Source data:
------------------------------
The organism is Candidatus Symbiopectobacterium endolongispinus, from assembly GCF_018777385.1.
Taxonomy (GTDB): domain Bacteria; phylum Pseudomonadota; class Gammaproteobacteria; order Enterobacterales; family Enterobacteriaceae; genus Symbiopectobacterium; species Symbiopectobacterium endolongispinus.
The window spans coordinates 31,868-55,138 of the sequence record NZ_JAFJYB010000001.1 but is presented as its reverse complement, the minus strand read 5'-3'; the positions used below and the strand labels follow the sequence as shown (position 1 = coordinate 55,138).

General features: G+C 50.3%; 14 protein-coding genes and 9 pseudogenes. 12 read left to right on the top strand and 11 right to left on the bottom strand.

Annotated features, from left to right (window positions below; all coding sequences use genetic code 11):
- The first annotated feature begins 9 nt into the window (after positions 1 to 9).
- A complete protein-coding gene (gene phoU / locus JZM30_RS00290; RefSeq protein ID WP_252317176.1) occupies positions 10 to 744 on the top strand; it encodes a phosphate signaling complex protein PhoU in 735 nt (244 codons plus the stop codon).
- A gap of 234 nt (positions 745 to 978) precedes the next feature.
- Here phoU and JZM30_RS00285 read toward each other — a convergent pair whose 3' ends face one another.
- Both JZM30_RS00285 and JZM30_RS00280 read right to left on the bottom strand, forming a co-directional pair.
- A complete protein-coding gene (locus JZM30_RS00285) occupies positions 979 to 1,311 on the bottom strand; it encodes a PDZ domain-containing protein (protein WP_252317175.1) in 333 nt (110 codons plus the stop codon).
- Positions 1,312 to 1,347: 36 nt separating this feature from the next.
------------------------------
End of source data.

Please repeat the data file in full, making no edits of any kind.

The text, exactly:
The organism is Candidatus Symbiopectobacterium endolongispinus, from assembly GCF_018777385.1.
Taxonomy (GTDB): domain Bacteria; phylum Pseudomonadota; class Gammaproteobacteria; order Enterobacterales; family Enterobacteriaceae; genus Symbiopectobacterium; species Symbiopectobacterium endolongispinus.
The window spans coordinates 31,868-55,138 of the sequence record NZ_JAFJYB010000001.1 but is presented as its reverse complement, the minus strand read 5'-3'; the positions used below and the strand labels follow the sequence as shown (position 1 = coordinate 55,138).

General features: G+C 50.3%; 14 protein-coding genes and 9 pseudogenes. 12 read left to right on the top strand and 11 right to left on the bottom strand.

Annotated features, from left to right (window positions below; all coding sequences use genetic code 11):
- The first annotated feature begins 9 nt into the window (after positions 1 to 9).
- A complete protein-coding gene (gene phoU / locus JZM30_RS00290; RefSeq protein ID WP_252317176.1) occupies positions 10 to 744 on the top strand; it encodes a phosphate signaling complex protein PhoU in 735 nt (244 codons plus the stop codon).
- A gap of 234 nt (positions 745 to 978) precedes the next feature.
- Here phoU and JZM30_RS00285 read toward each other — a convergent pair whose 3' ends face one another.
- Both JZM30_RS00285 and JZM30_RS00280 read right to left on the bottom strand, forming a co-directional pair.
- A complete protein-coding gene (locus JZM30_RS00285) occupies positions 979 to 1,311 on the bottom strand; it encodes a PDZ domain-containing protein (protein WP_252317175.1) in 333 nt (110 codons plus the stop codon).
- Positions 1,312 to 1,347: 36 nt separating this feature from the next.